Would you like some e-coli with your coffee?
This issue is as divided as who came first, the chicken or the egg. Some people feel that placing the coffee maker in the guestroom bathroom is logical because it involves using water, therefore it’s easier to just have this machine near the sink to fill and wash. While this concept works in a kitchen environment, a bathroom is a whole other pile of……….well, you know.
From a hygienic point of view, having any kind of a food product in an environment that has a higher tendency for bacteria floating around is just not a good idea. Coffee makers oftentimes have open grills or vents for the steam which also makes them easy access openings for any floating bacteria particles to get into. Studies have shown that airborne bacteria from flushing toilets, use of towels, clothing, as well as coughing and sneezing can land on surfaces in the bathroom on a regular basis. While a wipe-down with detergent will kill the majority of these bacteria making the bathroom clean and sanitary, the housekeeping staff is not cleaning out the coffee makers inside and out on a daily basis to guarantee the same sanitary conditions.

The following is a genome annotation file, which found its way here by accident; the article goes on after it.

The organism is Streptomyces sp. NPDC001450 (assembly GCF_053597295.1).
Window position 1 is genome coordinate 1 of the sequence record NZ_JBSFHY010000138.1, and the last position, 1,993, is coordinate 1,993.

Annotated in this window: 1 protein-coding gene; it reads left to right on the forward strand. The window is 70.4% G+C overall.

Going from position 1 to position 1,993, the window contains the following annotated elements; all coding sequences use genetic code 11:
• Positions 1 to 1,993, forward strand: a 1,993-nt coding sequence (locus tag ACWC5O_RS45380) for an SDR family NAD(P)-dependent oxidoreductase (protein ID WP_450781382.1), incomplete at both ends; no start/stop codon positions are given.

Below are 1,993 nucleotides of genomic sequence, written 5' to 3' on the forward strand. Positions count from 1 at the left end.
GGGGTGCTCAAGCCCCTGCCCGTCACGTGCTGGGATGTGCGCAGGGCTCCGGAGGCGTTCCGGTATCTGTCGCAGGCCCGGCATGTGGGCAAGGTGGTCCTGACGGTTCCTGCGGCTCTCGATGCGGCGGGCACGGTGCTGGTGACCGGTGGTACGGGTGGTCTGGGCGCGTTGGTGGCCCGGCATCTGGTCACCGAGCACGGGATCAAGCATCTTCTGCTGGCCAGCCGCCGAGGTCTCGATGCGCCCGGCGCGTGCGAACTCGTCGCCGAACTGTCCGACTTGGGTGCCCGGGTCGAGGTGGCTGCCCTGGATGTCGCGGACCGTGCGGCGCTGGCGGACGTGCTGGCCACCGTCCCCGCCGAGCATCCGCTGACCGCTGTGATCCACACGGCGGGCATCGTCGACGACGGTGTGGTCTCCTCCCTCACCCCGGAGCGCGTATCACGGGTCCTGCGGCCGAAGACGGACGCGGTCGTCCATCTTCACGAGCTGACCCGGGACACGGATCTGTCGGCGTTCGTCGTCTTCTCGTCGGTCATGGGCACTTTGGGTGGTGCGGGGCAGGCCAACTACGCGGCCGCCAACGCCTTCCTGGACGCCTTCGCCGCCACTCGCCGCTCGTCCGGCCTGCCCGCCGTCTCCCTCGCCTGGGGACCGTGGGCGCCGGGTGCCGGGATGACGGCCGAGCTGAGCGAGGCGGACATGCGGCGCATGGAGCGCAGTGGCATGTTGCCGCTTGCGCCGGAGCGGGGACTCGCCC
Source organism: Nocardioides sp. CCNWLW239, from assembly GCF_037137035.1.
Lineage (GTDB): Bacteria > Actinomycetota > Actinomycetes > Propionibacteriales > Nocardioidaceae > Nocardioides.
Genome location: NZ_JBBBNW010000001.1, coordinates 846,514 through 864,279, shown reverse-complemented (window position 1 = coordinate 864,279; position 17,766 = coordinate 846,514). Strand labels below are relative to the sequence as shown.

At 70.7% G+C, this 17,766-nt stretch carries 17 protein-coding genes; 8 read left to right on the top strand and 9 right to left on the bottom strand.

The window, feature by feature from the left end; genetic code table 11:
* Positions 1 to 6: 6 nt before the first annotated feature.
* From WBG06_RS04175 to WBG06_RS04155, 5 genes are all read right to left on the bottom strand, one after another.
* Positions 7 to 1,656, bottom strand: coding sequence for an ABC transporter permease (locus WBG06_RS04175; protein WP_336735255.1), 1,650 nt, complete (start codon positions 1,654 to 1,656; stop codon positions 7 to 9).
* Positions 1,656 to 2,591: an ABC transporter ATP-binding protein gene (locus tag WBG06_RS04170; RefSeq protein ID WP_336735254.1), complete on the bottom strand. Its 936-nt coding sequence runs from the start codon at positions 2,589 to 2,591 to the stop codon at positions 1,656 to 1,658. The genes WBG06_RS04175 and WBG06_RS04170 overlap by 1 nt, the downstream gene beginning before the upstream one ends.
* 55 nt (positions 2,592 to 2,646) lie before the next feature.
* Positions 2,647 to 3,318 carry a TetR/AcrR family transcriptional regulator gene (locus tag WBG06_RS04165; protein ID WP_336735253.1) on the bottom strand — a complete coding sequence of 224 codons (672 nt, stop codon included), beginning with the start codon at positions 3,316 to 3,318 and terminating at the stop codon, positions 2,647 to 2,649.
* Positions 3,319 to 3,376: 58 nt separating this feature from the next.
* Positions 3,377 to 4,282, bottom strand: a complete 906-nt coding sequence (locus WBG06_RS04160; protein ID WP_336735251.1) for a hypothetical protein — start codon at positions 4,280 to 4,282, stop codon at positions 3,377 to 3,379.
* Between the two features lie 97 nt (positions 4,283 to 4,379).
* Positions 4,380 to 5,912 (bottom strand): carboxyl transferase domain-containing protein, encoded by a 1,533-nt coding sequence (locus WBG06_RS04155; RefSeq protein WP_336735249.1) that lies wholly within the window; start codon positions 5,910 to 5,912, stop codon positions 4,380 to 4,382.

Designers hate to place the coffee maker in the room, calling it an “eyesore” or carving out valuable real estate to place it on one of the few horizontal furniture surfaces. But rather than making it an after-thought and merely sticking it in somewhere the day before opening, we need to accept the fact that guests like to brew their own coffee, many of whom own personal brewer systems at home. To avoid any health issues, it is better design practice to place these appliances in the guestroom or foyer area rather than in the bathroom itself. Besides, coffee tastes better without bacteria.
You may go and get your anti-bacterial now.